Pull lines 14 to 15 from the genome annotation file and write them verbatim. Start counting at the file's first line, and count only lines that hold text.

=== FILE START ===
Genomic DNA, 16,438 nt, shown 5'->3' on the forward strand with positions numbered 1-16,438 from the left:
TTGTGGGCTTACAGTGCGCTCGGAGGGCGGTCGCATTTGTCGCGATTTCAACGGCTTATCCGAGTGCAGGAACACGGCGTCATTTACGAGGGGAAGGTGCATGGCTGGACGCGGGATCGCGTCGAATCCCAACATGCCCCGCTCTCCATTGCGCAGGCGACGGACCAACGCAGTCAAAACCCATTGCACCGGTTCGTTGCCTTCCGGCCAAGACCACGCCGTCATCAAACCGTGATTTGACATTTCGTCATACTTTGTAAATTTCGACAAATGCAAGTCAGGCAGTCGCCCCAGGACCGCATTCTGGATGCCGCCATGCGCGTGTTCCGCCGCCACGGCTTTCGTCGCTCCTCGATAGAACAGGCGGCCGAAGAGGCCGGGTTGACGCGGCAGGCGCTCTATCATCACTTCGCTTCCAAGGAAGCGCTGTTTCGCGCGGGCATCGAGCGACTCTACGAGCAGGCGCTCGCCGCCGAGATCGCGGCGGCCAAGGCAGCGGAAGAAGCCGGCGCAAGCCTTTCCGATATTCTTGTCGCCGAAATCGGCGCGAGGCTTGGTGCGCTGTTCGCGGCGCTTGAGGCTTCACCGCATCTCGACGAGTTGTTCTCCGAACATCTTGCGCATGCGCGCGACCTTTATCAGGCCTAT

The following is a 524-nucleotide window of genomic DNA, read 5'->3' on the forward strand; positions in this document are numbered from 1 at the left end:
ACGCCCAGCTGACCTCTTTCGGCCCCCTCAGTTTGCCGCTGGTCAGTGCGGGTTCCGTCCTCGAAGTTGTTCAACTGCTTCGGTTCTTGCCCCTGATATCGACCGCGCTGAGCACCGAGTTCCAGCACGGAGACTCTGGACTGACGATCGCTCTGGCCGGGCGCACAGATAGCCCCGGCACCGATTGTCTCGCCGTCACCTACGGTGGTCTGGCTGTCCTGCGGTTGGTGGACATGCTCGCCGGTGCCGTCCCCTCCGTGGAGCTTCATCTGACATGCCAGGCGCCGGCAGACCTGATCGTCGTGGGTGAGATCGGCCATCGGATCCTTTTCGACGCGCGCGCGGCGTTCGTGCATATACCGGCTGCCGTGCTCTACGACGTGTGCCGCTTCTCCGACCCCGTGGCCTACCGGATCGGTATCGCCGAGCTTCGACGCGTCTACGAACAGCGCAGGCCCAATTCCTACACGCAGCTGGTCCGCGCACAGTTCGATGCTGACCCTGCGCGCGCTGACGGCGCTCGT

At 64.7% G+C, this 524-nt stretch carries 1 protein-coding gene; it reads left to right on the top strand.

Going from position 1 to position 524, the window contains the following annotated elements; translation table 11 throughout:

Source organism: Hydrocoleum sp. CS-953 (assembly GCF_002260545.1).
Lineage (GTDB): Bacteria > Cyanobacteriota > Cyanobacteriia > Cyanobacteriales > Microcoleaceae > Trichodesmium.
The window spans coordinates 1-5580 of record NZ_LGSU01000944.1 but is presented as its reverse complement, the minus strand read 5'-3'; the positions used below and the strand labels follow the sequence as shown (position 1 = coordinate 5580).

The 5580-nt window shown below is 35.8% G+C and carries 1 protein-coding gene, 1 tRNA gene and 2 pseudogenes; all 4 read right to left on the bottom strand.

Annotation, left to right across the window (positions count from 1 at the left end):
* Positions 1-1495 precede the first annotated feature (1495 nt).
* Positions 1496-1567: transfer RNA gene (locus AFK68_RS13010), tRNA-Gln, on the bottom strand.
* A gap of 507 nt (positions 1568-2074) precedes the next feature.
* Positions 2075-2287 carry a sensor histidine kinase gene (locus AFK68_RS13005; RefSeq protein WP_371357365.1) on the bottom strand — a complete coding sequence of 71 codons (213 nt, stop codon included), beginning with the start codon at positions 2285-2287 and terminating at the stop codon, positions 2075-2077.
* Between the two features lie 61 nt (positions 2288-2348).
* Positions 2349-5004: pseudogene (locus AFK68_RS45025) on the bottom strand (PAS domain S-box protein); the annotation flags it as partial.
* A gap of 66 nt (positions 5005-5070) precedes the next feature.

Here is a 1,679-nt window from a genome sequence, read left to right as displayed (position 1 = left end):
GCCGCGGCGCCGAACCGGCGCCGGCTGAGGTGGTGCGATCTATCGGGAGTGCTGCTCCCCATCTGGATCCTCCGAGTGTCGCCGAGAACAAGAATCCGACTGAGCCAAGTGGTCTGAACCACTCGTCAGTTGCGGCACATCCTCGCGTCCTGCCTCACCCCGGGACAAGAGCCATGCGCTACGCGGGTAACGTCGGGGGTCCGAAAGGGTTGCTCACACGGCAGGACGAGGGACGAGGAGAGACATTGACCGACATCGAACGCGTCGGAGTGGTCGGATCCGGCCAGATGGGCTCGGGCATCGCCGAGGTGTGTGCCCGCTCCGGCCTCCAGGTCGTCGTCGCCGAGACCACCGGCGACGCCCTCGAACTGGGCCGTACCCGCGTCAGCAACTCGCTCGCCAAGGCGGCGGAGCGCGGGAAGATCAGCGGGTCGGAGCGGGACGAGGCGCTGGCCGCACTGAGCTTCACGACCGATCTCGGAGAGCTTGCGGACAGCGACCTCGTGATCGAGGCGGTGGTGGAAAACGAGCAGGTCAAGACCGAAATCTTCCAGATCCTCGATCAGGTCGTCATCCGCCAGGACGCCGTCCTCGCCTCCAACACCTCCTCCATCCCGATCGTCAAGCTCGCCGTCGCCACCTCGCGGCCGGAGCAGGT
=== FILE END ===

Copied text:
* A gap of 507 nt (positions 1568-2074) precedes the next feature.
* Positions 2075-2287 carry a sensor histidine kinase gene (locus AFK68_RS13005; RefSeq protein WP_371357365.1) on the bottom strand — a complete coding sequence of 71 codons (213 nt, stop codon included), beginning with the start codon at positions 2285-2287 and terminating at the stop codon, positions 2075-2077.